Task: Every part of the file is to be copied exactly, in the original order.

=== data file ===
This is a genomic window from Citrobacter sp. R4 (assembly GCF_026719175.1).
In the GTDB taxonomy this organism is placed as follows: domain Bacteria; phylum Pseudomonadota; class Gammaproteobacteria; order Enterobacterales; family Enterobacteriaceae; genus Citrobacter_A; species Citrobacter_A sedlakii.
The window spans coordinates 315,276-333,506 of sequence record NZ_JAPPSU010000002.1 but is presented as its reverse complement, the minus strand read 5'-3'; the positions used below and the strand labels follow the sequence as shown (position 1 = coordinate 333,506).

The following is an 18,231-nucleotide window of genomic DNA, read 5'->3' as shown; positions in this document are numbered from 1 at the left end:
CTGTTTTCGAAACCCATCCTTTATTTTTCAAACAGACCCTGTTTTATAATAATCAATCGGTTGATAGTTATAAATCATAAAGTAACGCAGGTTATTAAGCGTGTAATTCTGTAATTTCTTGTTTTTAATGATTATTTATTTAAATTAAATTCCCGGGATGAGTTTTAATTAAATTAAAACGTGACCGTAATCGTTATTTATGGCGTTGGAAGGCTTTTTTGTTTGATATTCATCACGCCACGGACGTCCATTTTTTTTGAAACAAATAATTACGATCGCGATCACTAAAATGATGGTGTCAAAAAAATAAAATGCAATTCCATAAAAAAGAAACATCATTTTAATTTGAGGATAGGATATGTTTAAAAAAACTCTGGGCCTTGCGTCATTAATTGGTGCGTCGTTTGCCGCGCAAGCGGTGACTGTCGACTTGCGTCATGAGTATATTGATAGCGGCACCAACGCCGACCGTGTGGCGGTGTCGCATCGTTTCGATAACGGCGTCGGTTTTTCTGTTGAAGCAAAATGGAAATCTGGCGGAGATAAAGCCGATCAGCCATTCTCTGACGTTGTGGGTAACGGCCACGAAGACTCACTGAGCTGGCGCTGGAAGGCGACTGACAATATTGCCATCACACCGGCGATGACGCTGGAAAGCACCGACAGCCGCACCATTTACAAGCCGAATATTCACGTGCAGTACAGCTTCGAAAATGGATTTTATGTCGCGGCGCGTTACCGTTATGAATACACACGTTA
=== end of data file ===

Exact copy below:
This is a genomic window from Citrobacter sp. R4 (assembly GCF_026719175.1).
In the GTDB taxonomy this organism is placed as follows: domain Bacteria; phylum Pseudomonadota; class Gammaproteobacteria; order Enterobacterales; family Enterobacteriaceae; genus Citrobacter_A; species Citrobacter_A sedlakii.
The window spans coordinates 315,276-333,506 of sequence record NZ_JAPPSU010000002.1 but is presented as its reverse complement, the minus strand read 5'-3'; the positions used below and the strand labels follow the sequence as shown (position 1 = coordinate 333,506).

The following is an 18,231-nucleotide window of genomic DNA, read 5'->3' as shown; positions in this document are numbered from 1 at the left end:
CTGTTTTCGAAACCCATCCTTTATTTTTCAAACAGACCCTGTTTTATAATAATCAATCGGTTGATAGTTATAAATCATAAAGTAACGCAGGTTATTAAGCGTGTAATTCTGTAATTTCTTGTTTTTAATGATTATTTATTTAAATTAAATTCCCGGGATGAGTTTTAATTAAATTAAAACGTGACCGTAATCGTTATTTATGGCGTTGGAAGGCTTTTTTGTTTGATATTCATCACGCCACGGACGTCCATTTTTTTTGAAACAAATAATTACGATCGCGATCACTAAAATGATGGTGTCAAAAAAATAAAATGCAATTCCATAAAAAAGAAACATCATTTTAATTTGAGGATAGGATATGTTTAAAAAAACTCTGGGCCTTGCGTCATTAATTGGTGCGTCGTTTGCCGCGCAAGCGGTGACTGTCGACTTGCGTCATGAGTATATTGATAGCGGCACCAACGCCGACCGTGTGGCGGTGTCGCATCGTTTCGATAACGGCGTCGGTTTTTCTGTTGAAGCAAAATGGAAATCTGGCGGAGATAAAGCCGATCAGCCATTCTCTGACGTTGTGGGTAACGGCCACGAAGACTCACTGAGCTGGCGCTGGAAGGCGACTGACAATATTGCCATCACACCGGCGATGACGCTGGAAAGCACCGACAGCCGCACCATTTACAAGCCGAATATTCACGTGCAGTACAGCTTCGAAAATGGATTTTATGTCGCGGCGCGTTACCGTTATGAATACACACGTTA